This article appeared in The Hindu
An ode to masalas: Sita Ram Diwan Chand - The Hindu
Read the unedited version here....
I am a self confessed Chole Bhatura freak. I have traversed distances across Delhi to savour the delights / pack them in. I have retraced these epic journeys to devour them time and again. But if there is one batch of Chole Bhatura which wins hands down as prima donna in Delhi, it is that at Sita Ram Diwan Chand at Paharganj. It is very easy to reach the place from the Metro station side, from where one avoids the Railway Station crowd. The streets are wide and it is quite comfortable to travel that far for well, a plate of the best Chole Bhature in Delhi. The cholas are small and melt in your mouth variety. It is mildly spiced. One can taste the myriad spices which explode in one’s mouth. In most establishment the only taste one can feel is “hot” with the overpowering dose of green chillies and ginger combination that camouflages all other flavours. The Chole is more “at home” kind of variety. Yet despite waxing eloquent about this humble typical Punjabi fare
Puneet Kohli, the young third generation person manning it today with his father Pran Nath Kohli says matter of factly, “they are the typical Punjabi Chole Bhature that is made. We do not know what is special about it. People seem to love it and keep coming back for more.” I prod him further, saying there must be a secret to it as thy have managed to survive nearly 50 years, on this one staple. He grins adding, “you ask those who eat it what is so special. They should be able to tell you. We feel it is typical fare but it sells in generous quantities. We have regular patrons who come to us and we have a special rapport with our clientele.”
The rapport is sure, for the establishment sustains itself on this one staple – yes the Chole Bhatura. The Bhaturas are light fluffy paneer bhaturas. It has people queueing for its delight from the opening at 8 am in the morning to its closing at 6 pm in the evening. Puneet Kohli says, “one thing we do not compromise on is the quality. The taste and method of making is still the same as started by my grandfather. The recipe for the masala is the same as is the method for soaking, boiling chick peas or the flour for the bhatura.”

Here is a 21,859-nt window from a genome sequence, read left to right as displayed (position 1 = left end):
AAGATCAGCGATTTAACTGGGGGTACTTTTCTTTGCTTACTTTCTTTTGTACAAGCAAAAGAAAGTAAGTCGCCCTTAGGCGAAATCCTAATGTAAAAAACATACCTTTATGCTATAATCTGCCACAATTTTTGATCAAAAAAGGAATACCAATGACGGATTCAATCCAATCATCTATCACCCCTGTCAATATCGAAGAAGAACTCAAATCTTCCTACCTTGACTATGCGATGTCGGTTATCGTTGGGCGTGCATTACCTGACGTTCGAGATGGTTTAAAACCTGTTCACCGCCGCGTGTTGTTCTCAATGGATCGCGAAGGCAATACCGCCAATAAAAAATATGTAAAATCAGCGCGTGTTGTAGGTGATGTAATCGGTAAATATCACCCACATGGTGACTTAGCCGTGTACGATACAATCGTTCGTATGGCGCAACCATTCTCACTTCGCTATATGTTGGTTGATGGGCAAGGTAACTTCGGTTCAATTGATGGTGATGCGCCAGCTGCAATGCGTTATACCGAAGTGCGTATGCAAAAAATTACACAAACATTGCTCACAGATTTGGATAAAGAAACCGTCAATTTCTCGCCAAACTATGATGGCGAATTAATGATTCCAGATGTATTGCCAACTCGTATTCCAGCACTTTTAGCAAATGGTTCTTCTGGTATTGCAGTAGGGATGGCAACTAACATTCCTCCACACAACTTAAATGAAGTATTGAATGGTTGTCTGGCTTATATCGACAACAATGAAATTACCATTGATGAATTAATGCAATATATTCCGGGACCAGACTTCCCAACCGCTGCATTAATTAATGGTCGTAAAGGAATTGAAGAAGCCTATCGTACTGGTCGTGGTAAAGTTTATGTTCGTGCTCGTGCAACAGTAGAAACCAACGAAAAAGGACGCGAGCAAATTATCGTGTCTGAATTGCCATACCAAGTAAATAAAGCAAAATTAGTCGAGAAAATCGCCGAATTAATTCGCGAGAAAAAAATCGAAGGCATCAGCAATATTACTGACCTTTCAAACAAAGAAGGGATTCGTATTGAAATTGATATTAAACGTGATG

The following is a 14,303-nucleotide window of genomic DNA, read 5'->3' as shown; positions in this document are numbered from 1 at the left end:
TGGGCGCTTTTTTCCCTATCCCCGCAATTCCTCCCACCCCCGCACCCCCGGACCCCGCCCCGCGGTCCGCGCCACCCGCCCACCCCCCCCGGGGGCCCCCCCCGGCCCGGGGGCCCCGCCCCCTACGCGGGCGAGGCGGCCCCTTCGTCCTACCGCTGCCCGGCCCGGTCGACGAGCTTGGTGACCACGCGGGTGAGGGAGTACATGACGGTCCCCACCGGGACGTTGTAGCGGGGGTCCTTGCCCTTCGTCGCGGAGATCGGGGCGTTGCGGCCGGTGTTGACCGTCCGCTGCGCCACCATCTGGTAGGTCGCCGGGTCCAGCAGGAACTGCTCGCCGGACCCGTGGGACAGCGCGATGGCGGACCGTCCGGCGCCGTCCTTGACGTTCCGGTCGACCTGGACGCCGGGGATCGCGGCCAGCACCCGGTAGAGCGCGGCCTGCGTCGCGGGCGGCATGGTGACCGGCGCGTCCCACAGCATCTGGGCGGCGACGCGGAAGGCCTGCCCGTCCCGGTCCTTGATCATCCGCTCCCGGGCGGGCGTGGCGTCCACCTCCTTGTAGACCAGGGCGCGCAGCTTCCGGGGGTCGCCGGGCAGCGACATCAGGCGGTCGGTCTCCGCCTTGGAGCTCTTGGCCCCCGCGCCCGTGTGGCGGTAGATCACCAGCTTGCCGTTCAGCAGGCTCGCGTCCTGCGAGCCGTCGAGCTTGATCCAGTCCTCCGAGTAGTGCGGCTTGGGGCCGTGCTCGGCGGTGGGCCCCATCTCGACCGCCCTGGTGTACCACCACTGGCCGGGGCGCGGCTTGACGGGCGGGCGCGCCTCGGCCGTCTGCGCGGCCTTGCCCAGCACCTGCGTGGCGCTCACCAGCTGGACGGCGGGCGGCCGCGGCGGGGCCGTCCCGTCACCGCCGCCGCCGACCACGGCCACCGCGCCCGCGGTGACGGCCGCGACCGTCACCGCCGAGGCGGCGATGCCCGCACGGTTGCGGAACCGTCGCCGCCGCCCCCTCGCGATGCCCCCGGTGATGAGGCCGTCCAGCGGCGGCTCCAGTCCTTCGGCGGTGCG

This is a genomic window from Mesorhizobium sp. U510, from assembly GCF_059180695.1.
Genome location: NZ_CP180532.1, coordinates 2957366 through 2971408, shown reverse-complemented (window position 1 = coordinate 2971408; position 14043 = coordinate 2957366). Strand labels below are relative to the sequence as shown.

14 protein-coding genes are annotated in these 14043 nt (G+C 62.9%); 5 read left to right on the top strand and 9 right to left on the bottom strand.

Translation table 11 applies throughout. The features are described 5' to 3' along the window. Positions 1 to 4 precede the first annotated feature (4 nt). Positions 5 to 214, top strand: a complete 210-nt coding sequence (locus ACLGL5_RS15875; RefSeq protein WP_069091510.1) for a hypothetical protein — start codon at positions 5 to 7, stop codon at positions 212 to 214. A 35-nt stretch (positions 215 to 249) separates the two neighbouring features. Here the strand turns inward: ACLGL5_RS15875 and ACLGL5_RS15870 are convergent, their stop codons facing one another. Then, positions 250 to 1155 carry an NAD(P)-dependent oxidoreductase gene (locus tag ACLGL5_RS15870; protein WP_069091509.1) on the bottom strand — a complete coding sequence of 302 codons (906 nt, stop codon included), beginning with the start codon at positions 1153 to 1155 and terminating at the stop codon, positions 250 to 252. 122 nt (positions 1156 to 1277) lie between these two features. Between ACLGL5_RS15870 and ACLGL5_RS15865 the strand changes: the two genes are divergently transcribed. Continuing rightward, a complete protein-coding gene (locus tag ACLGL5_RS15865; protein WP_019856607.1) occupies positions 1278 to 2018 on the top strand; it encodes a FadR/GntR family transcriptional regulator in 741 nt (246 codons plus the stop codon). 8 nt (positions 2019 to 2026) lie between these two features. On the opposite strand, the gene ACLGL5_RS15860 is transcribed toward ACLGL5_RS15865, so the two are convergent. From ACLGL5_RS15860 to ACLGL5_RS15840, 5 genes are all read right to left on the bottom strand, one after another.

It is difficult to maintain quality especially seeing the humble background the operation began. Puneet reveals his grandfather used to sell Chole Bhature outside DAV School, Paharganj in a push cart. The family came to India from Lahore after partition. His grandfather was called Sita Ram. Online research reveals it was his great grandfather who probably initiated this trade in 1948 selling chole bhature in a cart. Hence the name, Sita Ram Diwan Chand. Sita Ram continued this and in the 80s set up shop opposite Imperial Cinema. The taste was good, and people sought him out. By the 1990, he had managed to buy a small shop near Chanakya Hotel to sell. This became the legendary landmark. In 2008, the current swankier place opened. The décor and uniformed servers can give a Pizza joint a run for its money. The décor is youthful, with posters of the history, the operation is computerized, the red coloured brand logo is everywhere. The outfit delivers through Swiggy and accepts online bookings. The packing is done is trays for individual takeways. Packing is done expertly using a combination of foil and nice plastic boxes. A meethi lassi and kulfi has been included. Puneet laughs, “initially in 1970, it was sold for 5 paisa a plate. Today, we sell it for Rs. 65/- a plate.” The taste as regulars say is still the same.
So what is it that people keep coming back for more? The Bhatura is made with paneer, but the paneer is so light that one can taste it but cannot feel it. The bhaturas are incredibly light and are not heavy. After much prodding on the recipe, Puneet gives out these tiny bits of information, “we soak the chana – Kabuli variety for over 24 hours.” I have also heard that the chole is not soaked but cooked slowly overnight. Puneet scoffs saying, “how can you make chole without soaking it first.” I am still unconvinced since the size of chole is small. Usually when chole is soaked overnight it increased in volume and becomes lightly bigger. The chole is not pressure cooked but instead cooked in drums. No further trick works with Puneet who refused to budge in giving more information. The Chole is cooked with the garam masala which gives it the unique flavour. The garam masala is a special mix made using 14 ingredients. Puneet says, “it is combination of garam masala which gives it the unique taste. It is the play of the spices. We grind our own spices, buy the whole or sabut locally. It is ground in the factories. In the kitchen, the ratio of spice to the chole is added” What stands out is that like home cooked food. It is very palatable and one can easily go in for a second or third helping without feeling greasy and heavy. The food is made in a nearby factory and served at the outlet.
The chole bhature is served with picked carrots, pickled green chillies, with diced onions. Their version of aloo subzi is another killer. The gastronomical expedition is well worth the effort.
They have also come up with ready to eat Chole with a shelf life of 1 year. There is the chole masala and aloo subzi masala with instructions to make it. Chick peas or chole is sold raw as also Bhatura flour
The 14 ingredients of the special garam masala includes – salt, pomegranate seeds, black pepper, red chilli, coriander, cumin, long pepper, big cardamom, cloves, mace, nutmeg…
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